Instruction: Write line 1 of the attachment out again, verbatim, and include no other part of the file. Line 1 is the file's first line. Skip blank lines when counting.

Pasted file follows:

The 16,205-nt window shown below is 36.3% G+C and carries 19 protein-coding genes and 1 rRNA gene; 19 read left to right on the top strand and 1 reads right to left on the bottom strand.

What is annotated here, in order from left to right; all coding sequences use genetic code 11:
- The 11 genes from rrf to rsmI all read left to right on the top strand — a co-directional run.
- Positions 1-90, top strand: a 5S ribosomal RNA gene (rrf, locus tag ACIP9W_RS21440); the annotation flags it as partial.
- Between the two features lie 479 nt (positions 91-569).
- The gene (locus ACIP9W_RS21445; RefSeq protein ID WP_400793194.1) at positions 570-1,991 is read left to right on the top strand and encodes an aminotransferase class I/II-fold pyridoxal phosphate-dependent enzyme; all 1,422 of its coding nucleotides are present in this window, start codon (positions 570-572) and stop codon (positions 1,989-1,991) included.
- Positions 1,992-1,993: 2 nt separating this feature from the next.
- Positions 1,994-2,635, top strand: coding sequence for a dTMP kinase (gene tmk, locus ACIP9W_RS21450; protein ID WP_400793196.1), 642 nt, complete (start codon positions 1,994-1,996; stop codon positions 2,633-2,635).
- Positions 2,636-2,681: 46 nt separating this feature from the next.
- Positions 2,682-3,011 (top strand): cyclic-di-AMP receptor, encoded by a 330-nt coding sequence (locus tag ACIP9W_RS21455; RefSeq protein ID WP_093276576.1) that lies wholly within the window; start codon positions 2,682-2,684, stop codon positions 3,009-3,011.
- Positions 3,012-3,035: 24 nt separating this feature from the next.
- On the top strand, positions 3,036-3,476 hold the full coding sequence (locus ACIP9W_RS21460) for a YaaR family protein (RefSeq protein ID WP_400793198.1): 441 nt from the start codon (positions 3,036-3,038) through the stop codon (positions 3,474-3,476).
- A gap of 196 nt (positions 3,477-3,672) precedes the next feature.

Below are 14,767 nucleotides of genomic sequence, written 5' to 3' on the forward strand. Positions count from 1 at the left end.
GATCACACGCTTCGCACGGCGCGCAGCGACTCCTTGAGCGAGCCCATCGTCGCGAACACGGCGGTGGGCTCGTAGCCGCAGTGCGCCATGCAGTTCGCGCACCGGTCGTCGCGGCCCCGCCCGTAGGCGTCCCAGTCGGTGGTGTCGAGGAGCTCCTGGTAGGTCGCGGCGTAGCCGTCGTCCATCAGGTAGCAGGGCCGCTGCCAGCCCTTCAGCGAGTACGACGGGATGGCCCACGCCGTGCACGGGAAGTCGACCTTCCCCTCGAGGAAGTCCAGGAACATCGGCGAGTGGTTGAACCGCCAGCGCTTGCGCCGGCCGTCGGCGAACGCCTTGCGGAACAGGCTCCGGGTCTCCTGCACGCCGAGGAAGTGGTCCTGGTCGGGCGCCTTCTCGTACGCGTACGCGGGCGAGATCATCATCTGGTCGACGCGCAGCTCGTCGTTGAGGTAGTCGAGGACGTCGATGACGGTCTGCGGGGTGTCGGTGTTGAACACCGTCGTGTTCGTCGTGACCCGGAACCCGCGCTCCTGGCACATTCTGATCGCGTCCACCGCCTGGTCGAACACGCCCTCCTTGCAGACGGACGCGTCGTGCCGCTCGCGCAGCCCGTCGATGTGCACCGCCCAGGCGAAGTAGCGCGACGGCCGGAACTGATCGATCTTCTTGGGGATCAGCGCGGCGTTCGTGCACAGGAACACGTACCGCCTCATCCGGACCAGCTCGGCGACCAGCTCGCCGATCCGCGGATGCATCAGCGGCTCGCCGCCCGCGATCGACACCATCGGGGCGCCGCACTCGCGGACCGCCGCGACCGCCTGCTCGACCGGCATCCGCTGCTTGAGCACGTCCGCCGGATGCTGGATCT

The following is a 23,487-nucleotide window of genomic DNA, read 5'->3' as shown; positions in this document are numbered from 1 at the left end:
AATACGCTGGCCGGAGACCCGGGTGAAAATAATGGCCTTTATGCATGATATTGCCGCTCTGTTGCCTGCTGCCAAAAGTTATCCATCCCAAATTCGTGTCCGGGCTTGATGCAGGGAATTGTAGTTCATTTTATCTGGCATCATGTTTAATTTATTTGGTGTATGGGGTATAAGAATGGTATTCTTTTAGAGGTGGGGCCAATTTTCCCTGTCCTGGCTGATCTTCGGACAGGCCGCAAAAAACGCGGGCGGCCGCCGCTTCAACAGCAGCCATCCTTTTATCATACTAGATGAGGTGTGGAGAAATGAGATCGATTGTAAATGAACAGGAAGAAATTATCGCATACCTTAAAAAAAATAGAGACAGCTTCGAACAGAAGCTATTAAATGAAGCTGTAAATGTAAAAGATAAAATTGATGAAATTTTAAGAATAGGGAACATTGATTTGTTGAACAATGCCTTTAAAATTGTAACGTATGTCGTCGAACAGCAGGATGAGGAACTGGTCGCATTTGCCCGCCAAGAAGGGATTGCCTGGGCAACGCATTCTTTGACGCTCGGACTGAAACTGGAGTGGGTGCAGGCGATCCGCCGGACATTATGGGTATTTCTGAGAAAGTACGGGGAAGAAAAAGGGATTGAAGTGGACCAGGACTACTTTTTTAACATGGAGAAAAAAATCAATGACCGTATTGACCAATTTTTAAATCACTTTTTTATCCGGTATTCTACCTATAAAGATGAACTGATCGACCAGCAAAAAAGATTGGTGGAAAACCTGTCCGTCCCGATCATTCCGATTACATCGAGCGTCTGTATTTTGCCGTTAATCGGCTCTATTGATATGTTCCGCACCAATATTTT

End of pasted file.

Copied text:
The 16,205-nt window shown below is 36.3% G+C and carries 19 protein-coding genes and 1 rRNA gene; 19 read left to right on the top strand and 1 reads right to left on the bottom strand.